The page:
Emergencies preparedness, response

Avian influenza – situation (poultry) in Niger

28 February 2006

Highly pathogenic H5N1 avian influenza has been confirmed in poultry in Niger, marking spread of the virus to a second country in sub-Saharan Africa.

During February, significant mortality of chickens and ducks was observed in five outbreaks in two administrative districts near the border with Nigeria. Positive test results were reported yesterday on samples taken from dead ducks in Magaria and Dan Barde, located in one of the two districts. Investigation of the additional outbreaks is under way. Staff at the WHO country office in Niger reported today that no human cases are presently under investigation for possible H5N1 infection.

In neighbouring Nigeria, an outbreak in the northern part of the country was officially confirmed on 8 February, but is now known to have begun almost a month earlier. Detection of the virus in Niger confirms fears that conditions in West Africa, including late detection of outbreaks, the fluid movement of birds across borders, and low population awareness of the disease, will favour spread to additional countries.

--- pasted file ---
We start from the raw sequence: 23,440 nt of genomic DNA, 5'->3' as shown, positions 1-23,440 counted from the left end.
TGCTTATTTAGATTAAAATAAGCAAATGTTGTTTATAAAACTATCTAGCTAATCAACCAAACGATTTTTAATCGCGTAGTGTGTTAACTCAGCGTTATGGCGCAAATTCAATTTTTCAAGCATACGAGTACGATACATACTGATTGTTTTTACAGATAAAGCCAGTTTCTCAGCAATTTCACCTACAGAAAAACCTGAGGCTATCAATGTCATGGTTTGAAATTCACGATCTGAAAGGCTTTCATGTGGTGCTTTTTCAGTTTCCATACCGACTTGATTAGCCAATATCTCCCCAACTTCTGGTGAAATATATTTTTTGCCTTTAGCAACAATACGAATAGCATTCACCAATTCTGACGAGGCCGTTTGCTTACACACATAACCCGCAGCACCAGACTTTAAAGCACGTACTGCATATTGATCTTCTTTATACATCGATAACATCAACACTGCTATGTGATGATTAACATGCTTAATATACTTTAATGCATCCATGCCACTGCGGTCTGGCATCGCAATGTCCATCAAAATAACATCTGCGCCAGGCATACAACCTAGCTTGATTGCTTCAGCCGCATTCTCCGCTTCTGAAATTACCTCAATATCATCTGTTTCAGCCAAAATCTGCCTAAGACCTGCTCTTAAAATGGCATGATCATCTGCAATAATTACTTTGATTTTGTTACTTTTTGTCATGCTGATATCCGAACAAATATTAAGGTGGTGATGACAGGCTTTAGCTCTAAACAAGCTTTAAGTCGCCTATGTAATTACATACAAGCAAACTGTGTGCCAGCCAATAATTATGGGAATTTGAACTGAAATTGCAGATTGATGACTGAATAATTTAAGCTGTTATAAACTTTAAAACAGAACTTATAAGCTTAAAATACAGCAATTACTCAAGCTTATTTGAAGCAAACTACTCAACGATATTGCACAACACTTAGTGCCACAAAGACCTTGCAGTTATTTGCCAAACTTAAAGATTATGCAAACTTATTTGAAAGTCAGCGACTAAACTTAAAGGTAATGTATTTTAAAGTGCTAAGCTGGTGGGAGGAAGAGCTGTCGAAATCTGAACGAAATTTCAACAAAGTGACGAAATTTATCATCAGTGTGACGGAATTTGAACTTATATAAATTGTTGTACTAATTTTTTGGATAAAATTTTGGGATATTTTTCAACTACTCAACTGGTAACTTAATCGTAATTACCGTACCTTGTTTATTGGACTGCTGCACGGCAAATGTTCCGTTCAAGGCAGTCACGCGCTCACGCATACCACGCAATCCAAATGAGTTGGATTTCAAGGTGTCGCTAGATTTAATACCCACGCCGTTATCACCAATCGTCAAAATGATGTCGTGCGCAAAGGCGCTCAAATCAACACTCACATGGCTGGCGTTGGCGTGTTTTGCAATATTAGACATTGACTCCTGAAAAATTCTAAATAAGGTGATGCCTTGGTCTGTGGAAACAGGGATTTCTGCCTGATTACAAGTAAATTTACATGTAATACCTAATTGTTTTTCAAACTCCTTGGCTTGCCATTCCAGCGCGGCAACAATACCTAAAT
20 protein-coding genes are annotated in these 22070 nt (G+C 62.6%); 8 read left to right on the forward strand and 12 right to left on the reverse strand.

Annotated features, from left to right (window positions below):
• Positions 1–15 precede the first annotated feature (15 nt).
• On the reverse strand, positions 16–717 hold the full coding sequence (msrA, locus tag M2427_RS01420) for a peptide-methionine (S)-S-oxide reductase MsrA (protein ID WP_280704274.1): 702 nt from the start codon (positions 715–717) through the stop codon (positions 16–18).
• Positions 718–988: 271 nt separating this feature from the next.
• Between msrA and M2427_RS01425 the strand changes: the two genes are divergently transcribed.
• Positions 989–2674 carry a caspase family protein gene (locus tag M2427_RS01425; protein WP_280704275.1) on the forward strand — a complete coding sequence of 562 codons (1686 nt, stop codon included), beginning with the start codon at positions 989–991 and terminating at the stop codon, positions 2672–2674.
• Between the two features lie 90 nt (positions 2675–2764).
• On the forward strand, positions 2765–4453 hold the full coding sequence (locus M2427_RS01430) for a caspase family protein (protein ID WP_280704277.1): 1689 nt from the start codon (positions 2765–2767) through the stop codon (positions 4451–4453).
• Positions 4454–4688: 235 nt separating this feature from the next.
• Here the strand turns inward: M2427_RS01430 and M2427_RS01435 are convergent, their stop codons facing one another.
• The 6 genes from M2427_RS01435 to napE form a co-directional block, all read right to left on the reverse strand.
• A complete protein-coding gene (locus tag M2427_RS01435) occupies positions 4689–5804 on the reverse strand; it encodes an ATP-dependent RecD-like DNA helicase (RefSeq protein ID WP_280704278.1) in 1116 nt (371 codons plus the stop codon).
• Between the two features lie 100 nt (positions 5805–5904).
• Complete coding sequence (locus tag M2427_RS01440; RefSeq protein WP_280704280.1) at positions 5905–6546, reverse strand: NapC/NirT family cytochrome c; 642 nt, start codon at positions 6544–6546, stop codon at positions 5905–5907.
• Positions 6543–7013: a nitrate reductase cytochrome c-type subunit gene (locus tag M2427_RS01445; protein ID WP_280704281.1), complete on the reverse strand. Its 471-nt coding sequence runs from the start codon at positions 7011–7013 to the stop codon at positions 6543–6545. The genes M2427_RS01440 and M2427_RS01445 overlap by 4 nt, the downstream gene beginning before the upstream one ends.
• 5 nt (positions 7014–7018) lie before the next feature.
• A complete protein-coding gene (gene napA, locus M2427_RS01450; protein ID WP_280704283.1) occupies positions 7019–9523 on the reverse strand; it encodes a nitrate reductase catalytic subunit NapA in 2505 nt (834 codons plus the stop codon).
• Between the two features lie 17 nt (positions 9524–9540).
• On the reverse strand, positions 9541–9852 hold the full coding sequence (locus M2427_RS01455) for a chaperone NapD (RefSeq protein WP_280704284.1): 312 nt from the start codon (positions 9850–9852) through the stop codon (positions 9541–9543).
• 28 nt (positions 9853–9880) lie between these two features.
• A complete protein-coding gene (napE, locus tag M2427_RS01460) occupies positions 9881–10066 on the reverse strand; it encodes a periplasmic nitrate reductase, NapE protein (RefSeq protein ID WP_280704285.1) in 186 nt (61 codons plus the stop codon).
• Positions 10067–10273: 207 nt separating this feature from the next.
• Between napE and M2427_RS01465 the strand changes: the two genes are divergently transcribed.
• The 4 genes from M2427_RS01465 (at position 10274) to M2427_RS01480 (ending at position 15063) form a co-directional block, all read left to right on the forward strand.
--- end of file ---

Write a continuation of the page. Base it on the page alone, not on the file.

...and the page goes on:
Experience in all affected countries has shown how easily and rapidly the virus can become established in birds when detection is late and the introduction of control measures is delayed.

In Nigeria’s northern province of Kano, near the border with Niger, some 51 farms are now known to have been affected. In that country, four persons have been investigated to date for possible H5N1 infection. Local tests have ruled out infection in three of these cases, including one which was fatal.

Outbreaks in numerous other African countries are currently under investigation. Throughout most of Africa, rapid detection and investigation of outbreaks are hampered by the absence of an early warning system for avian influenza in animals or humans, inadequate diagnostic capacity, and difficulties in shipping specimens, both internally and abroad, for diagnostic confirmation.

Concern that human cases may occur in affected parts of Africa is high, given the close contact between people and poultry. Laboratory studies have shown that the virus presently circulating in Nigeria is virtually identical to viruses that have caused human cases and deaths elsewhere since the start of this year.

The continent has an estimated 1.1 billion chickens, mostly produced in backyard farming systems. Traditional practices, exacerbated by rural poverty, favour the home slaughter and consumption of birds when signs of illness appear in a flock. These behaviours carry a high risk of human exposures and infections. While most countries in Africa have a veterinary infrastructure that serves commercial farms, few have services extending to rural areas.

WHO is concerned that spread of the virus to additional parts of Africa will broaden opportunities for human cases to occur under circumstances where capacities to find, diagnose, investigate, and manage cases are limited. Each additional human case gives the virus an opportunity to evolve towards a form that spreads easily from person to person.